Belgium Police seize 28 tons of cocaine after accessing encrypted communications
Police in Belgium has seized 28 tons of cocaine worth 1.4 billion euros in street value after encrypting a phone network used by criminals.
This is barely after six weeks after police made a record seizure of 27.64 tons of cocaine at the Port of Antwerp.
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A record shipment worth 11 tons was shipped overnight from the 2nd to the 3rd of April according to a statement from the Belgian Federal Police on Monday. This illegal shipment was discovered during the Easter weekend, hidden in blue leather cargo. This raises the total amount of cargo seized in Belgium over the past 6 weeks past 25 tonnes. Police took full advantage of the decrypted operation to involve over 1500 officers targeting organized drug crime.
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During the last bust over a month ago, the Belgian police arrested 48 people in an operation that involved over 1500 officers while targeting organized drug crime. On Tuesday, four more arrests were made. Among those apprehended were suspects working at the finance ministry, Antwerp city services, and others at the port.
The prosecutor’s office revealed that the arrested officials were charged with bribery, gang membership, and abuse of trust. According to Belgian prosecutors, investigators have cracked Sky ECC’s encrypted messaging service intercepting over a billion messages held over a 2-year investigation. After the arrests, Sky ECC disputed any claims of being cracked or hacked arguing that a fake version of the app was illegally distributed and used when phishing users.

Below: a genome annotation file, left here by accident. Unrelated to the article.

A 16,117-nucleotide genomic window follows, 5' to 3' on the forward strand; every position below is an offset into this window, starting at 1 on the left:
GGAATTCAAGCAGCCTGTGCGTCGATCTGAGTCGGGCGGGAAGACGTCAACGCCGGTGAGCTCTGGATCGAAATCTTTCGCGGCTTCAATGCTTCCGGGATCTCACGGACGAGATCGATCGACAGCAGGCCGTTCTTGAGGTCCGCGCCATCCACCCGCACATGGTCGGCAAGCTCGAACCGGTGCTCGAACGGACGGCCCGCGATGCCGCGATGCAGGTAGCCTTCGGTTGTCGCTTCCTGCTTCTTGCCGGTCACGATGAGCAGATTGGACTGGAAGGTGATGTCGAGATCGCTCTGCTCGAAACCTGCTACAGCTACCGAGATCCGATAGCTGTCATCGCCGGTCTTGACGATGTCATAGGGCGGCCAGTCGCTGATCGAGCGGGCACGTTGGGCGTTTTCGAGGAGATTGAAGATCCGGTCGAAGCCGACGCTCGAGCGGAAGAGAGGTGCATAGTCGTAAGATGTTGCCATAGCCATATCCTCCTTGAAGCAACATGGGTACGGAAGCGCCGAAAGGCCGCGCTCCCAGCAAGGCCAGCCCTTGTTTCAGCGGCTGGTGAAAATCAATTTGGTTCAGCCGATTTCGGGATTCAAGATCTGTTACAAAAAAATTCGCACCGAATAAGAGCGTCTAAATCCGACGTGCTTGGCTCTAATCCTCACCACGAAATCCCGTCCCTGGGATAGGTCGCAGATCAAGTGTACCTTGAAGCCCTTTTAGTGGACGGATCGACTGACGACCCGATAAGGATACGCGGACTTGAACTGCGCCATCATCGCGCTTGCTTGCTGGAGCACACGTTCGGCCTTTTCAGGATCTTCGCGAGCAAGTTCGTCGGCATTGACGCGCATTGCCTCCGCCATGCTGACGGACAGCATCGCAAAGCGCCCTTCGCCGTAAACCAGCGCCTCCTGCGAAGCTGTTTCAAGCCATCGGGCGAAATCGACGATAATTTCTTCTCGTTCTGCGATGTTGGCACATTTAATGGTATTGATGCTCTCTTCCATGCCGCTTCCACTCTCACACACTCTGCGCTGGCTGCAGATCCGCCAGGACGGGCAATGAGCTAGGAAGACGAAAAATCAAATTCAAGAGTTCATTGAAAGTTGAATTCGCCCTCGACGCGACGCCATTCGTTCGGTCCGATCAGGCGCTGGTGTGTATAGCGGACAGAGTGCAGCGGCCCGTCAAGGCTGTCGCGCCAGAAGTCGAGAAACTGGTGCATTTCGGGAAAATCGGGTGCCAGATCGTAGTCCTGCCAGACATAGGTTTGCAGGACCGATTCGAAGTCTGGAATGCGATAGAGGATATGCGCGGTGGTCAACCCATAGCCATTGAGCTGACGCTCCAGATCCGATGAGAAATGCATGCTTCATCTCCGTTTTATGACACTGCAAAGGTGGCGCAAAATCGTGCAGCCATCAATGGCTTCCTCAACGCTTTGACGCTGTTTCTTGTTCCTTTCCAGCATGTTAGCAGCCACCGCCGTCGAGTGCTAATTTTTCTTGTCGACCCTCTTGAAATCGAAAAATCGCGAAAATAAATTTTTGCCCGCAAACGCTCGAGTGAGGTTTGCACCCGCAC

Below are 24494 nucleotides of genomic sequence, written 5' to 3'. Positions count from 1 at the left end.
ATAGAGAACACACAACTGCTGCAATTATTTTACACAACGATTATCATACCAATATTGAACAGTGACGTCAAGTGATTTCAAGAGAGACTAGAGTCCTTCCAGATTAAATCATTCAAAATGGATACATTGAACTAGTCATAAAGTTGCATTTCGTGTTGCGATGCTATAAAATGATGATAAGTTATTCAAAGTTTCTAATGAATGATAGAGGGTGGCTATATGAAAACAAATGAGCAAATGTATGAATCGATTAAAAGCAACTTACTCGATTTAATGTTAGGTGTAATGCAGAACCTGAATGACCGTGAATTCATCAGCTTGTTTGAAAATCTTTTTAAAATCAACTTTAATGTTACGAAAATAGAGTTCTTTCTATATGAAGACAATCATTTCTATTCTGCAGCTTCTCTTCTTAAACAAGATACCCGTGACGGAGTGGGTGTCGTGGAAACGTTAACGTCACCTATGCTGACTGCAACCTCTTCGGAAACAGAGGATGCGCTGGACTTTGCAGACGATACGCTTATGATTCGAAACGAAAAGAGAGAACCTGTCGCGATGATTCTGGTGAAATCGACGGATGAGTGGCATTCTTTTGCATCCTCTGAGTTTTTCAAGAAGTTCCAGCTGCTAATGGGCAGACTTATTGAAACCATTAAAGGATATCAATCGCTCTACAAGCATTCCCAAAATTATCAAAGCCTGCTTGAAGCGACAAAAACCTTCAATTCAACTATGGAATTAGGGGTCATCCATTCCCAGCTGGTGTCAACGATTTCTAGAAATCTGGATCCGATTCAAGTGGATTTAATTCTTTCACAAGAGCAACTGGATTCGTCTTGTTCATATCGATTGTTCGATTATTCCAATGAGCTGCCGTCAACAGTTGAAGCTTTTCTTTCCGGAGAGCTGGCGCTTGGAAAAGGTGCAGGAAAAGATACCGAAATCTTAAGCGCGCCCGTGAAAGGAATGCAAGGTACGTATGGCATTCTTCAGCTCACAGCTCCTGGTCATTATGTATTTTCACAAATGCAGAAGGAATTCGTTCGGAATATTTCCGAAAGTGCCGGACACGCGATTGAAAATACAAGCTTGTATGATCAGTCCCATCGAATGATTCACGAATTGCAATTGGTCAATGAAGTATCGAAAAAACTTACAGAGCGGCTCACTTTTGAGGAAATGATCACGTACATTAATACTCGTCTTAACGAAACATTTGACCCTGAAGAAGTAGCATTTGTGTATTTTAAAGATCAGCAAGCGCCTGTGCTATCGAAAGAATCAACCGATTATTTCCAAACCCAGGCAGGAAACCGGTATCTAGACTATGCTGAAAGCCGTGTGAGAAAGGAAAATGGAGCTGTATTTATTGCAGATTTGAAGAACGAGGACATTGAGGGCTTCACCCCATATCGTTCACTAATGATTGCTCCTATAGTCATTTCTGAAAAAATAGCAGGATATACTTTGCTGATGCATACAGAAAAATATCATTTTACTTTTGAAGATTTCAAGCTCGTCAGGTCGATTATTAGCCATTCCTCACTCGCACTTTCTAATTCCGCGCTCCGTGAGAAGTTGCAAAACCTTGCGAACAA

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The port of Antwerp is Europe’s second-busiest seaports after Rotterdam and has become a major entry point for cocaine shipments. A report by the EMCDDA disclosed that cocaine and methamphetamine are smuggled by large ships. The report reveals that only 50,000 of the 11 million containers arriving from the port are searched. International smuggling of cocaine plays a critical role in intercepted smuggling reports. This isn’t the first time law enforcement agencies infiltrated the criminal encrypted platforms.
Last year, the Netherlands and France infiltrated EncroChat platform sharing its data through Europol, giving police an opportunity to monitor private communications that include millions of photos and images of criminals. EncroChat became a favorite of criminals due to its secure and instant mobile messaging service. Over 60,000 people worldwide relied upon it for money laundering, the distribution of illicit goods, and when plotting to kill rivals. This was according to the UK's National Crime Agency.
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In July, NCA launched an operation code-named “Lemont” where over 20 million euros, 25 tons of drugs, an assortment of weapons, expensive watches, and 25 cars were seized. In a joint statement, Europe’s law enforcement agencies and dutch police demanded 19 synthetic drug labs be dismantled.
EncroChat handsets cost about £1,500 in 6-month contracts which arrived with pre-loaded instant messaging apps with an ability to make calls and a kill code for wiping them clean.
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